According to DrWeil., doctors call the medical condition in which someone smells something that is not there "phantosmia." A phantosmia is also known as an olfactory hallucination. Phantosmia can appear on its own as an olfactory disorder, when a person stops being able to smell normally. The condition can also occur alongside other symptoms in people with depression, epilepsy, schizophrenia, Alzheimer's disease and brain tumors.
DrWeil states that phantosmia emerges when the brain responds to loss in olfactory ability or range by providing certain odors, which typically are unpleasant. Neurons that used to block odors such as these turn off, leaving people smelling something that isn't there. The scents a person with phantosmia smells do not necessarily remain constant. According to DrWeil, one woman with a clean bill of health smelled dirt at all times for around a year before she started smelling burnt chili and finally the smell of lavender instead.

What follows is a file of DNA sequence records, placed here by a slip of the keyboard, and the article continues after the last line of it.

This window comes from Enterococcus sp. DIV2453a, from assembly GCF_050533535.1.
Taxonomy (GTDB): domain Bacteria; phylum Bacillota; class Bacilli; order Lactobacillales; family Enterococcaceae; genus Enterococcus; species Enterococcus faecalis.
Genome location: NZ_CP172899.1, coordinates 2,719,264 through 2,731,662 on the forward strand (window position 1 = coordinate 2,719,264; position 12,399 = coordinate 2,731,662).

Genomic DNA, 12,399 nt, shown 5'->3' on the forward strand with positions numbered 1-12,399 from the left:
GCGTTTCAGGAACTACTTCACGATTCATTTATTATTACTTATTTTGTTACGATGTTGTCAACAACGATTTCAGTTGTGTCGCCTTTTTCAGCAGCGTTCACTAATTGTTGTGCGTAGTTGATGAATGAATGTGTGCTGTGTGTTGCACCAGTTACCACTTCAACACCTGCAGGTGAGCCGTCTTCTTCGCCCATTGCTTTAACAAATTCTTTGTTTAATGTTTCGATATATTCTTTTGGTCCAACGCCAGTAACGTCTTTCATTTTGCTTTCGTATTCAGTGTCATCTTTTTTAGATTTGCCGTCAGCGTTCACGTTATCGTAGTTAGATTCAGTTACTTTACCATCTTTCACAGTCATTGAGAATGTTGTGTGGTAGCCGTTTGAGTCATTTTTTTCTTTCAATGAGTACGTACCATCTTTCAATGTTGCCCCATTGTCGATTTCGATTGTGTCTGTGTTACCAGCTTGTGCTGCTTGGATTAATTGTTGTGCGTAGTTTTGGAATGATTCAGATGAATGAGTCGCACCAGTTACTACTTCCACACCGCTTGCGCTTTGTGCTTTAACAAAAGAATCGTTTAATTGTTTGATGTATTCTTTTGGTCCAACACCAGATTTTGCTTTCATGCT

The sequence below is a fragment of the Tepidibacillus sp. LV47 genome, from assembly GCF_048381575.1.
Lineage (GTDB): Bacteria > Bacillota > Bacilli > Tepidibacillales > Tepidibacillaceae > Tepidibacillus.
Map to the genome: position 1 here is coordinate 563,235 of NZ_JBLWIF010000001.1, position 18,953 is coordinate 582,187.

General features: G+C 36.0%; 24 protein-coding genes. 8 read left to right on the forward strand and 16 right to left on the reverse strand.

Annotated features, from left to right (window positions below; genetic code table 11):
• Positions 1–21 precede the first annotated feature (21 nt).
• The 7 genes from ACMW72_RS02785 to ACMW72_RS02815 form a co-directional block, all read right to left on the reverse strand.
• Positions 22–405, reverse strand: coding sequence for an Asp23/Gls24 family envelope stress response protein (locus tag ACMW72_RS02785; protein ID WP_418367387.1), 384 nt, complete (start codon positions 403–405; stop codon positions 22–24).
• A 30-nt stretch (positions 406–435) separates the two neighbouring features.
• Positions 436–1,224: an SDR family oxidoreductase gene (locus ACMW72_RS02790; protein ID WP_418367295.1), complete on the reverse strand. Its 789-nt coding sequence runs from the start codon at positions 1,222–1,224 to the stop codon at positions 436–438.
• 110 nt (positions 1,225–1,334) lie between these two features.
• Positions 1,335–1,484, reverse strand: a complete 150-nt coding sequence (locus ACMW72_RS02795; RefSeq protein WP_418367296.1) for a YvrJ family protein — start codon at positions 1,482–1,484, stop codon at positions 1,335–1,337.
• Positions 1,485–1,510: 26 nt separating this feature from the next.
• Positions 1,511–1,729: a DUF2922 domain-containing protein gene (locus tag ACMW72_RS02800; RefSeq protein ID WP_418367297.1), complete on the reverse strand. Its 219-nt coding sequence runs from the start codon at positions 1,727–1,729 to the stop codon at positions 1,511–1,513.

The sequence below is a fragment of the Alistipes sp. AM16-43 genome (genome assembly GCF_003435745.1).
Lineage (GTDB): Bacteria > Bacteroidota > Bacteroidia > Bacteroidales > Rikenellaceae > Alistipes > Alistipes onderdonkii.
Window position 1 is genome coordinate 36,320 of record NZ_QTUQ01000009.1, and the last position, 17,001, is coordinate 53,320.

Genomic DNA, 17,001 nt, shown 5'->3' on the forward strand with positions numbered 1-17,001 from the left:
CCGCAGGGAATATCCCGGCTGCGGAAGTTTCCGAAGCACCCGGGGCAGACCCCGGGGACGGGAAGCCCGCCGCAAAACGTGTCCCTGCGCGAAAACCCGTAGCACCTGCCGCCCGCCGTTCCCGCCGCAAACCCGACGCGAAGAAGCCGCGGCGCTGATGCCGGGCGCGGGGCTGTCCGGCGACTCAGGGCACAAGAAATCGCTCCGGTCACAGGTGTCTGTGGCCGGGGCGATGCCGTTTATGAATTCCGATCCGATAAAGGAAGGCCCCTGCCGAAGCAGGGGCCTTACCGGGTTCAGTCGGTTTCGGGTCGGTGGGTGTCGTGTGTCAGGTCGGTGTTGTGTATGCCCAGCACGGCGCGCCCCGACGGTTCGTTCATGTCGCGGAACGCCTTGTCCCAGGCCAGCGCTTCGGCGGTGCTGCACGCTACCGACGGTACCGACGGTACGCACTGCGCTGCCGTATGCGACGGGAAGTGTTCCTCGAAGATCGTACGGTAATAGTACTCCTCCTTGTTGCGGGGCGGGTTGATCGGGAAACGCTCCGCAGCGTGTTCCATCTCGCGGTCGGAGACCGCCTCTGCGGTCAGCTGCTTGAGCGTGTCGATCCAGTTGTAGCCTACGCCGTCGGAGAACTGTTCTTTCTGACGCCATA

This olfactory disorder often goes away on its own without requiring any medical treatment. A number of medicines exist that doctors use to treat the disorder. A surgical procedure on a part of a person's olfactory connections is also a possible method of resolving the issue, according to DrWeil.